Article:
The Music Therapist Program funded by the Murphy Family Foundation supports a new music therapist at Miller’s Hospital, bringing fun, skill and distraction to our pediatric patients. Children who have experienced accidents, are suffering from brain injury or illness really appreciate the joy and presence of music. Music is especially when a child has to undergo a difficult or painful procedure. Songs are also a great way of reinforcing exercises such as walking or speech therapy.
The Bridge Project represents the Murphy Family Foundation’s first foray into education. Ambitious and ground-breaking, the Bridge Project with Cal State has the potential to significantly raise the awareness and increase the number of students with disabilities who attend college. The Pilot Project ideally fits the foundation’s key goals: it fulfills the criteria of enhancing the quality of life for youth with disabilities while providing means for them to become highly valued and contributing members of society.
Children with disabilities enjoy skiing with adaptive equipment provided by a Murphy grant. The National Sports Center for the Disabled is one of the largest outdoor therapeutic recreation agencies in the world. Each year more than 3,000 children and adults with disabilities participate in their programs to learn more about sports and themselves.
Beyond the projects they fund, the Murphy family is committed as active volunteers in their community. Every year, Susie’s Stars, a group of Murphy family members and friends, hit the pavement in their goal to help create a world free of Multiple Sclerosis, a debilitating and progressive disease of the nervous system that affects over 2.5 million people worldwide.
During the last 2 years, over 15 to 20 families have participated in this Peer to Peer teen program funded by the Murphy Family Foundation. Because of illness and frequent hospitalization, teens are often isolated from their peers, which is particularly challenging in this period of their development. In this program, they get the chance to hang out and experience social interaction and remember they are still teenagers. The Peer to Peer Program matches carefully selected and specially trained young adult volunteers with critically ill teens in Southern California.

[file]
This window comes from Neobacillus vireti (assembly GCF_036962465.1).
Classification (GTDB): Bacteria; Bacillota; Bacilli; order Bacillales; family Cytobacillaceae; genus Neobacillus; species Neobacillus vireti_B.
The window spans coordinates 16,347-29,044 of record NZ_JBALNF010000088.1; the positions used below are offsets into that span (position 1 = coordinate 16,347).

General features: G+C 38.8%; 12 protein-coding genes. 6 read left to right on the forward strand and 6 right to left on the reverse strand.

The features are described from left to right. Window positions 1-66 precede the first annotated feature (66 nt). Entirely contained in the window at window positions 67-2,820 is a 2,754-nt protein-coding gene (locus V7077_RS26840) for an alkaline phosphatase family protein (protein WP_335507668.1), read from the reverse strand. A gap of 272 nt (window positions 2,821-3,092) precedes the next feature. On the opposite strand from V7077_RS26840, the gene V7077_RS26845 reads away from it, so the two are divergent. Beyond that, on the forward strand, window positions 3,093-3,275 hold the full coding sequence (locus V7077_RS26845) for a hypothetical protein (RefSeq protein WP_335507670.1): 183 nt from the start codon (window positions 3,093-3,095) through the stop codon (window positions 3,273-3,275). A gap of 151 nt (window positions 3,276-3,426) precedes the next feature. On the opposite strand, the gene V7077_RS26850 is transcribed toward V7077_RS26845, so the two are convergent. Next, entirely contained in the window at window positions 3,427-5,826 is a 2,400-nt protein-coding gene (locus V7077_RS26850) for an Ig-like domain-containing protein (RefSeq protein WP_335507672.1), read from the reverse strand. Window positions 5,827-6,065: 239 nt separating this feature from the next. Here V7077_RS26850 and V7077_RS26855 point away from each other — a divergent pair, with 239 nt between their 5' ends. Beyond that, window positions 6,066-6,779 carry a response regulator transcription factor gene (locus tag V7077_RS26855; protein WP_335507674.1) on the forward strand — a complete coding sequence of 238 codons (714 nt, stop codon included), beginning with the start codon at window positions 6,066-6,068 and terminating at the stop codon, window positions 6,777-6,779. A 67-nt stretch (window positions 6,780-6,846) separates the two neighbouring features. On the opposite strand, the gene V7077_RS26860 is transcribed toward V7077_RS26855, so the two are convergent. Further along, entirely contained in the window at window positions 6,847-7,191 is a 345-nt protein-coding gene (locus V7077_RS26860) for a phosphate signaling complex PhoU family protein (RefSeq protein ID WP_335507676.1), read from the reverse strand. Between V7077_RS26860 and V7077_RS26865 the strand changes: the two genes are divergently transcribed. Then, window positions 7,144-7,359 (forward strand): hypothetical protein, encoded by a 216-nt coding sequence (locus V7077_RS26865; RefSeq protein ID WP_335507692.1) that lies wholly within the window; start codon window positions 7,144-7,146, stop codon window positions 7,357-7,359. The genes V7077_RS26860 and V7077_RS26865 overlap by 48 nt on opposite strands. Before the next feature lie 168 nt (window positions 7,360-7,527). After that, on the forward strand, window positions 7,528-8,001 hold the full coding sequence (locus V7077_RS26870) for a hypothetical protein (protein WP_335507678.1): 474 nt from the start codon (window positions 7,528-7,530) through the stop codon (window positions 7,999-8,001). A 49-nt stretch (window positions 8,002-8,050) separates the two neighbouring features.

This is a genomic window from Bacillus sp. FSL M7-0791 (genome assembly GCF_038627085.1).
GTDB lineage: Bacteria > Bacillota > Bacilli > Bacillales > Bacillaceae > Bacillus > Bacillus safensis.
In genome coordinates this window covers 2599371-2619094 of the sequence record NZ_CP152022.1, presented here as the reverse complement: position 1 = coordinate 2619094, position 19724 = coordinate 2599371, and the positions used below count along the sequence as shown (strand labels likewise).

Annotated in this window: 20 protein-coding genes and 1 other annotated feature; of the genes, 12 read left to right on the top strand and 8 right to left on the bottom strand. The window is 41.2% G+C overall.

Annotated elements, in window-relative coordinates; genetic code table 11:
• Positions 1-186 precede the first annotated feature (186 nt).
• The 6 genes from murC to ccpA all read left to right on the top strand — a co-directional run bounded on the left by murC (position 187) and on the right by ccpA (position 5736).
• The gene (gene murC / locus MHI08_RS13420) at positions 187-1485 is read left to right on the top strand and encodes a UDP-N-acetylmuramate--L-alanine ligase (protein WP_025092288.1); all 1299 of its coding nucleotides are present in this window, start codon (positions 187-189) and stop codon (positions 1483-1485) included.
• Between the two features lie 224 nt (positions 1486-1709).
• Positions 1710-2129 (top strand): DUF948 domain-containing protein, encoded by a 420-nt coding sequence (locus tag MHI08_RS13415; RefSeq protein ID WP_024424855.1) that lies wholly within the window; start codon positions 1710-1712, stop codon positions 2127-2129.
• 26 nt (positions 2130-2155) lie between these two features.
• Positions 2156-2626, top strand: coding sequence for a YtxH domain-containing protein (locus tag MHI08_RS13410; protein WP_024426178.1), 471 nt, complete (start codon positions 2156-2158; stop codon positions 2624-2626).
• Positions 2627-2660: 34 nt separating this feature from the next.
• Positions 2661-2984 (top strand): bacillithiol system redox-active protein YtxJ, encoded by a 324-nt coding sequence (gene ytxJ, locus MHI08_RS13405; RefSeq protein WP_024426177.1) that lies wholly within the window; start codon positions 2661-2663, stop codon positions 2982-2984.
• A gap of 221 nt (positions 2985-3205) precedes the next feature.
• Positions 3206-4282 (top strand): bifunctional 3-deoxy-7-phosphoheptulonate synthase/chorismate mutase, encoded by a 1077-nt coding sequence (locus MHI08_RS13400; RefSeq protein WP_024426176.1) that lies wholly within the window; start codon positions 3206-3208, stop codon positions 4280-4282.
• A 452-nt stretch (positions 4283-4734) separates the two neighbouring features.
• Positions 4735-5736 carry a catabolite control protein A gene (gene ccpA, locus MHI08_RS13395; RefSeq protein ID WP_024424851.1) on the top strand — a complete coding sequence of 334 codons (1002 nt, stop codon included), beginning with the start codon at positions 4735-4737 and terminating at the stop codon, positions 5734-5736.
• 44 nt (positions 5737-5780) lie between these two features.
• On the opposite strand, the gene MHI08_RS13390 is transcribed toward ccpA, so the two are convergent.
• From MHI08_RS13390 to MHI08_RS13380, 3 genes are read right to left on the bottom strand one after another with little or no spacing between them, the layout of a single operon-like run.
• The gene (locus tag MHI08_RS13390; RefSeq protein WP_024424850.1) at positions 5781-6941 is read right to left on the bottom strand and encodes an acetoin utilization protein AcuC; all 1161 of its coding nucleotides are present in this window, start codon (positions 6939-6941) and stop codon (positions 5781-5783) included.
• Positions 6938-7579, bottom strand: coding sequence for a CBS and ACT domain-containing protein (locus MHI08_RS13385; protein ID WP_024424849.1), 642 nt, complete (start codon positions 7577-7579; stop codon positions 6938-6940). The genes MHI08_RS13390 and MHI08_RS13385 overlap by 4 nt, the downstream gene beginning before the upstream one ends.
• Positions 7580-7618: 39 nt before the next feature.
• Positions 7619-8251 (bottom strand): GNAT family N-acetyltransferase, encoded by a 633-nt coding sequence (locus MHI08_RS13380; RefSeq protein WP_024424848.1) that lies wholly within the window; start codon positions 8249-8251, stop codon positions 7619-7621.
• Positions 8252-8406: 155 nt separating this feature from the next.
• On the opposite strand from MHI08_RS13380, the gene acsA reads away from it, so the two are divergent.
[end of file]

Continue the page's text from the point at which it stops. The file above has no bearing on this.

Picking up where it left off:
The Amazing Babies Program was created to improve healthy outcomes for critically-ill babies who are at high risk upon discharge from the neonatal intensive care unit. many families have benefited from this program since its inception. Through this program, babies who are “fragile feeders” or have developmental concerns, return to have a follow-up visit with the NICU rehabilitation team within a few weeks of leaving the hospital.
Children with Sensory Integration (SI) problems have difficulty in simple functioning, such as balance and swallowing. They may be afraid of swings, playground equipment, be hypersensitive to loud noises, and have aversion to certain textures or smells. At the core of these difficulties is trouble integrating sensory data into their nervous system: sounds, sights, touch, taste, and smell. The Murphy Foundation Welcome Rehab Bags provide comfort and hygiene necessities for children who don’t have them.
The Sibling Room, built with a grant from the Murphy Family Foundation, is part of the Miller Hospital’s Child Life Program which was developed to help support families who have a child in the hospital. When a child is hospitalized for a short or extended time period, the Sibling Room provides a safe, fun place for other siblings to be cared for. While the parent may be visiting the sick child or consulting with doctors, Child Life Specialists guide siblings .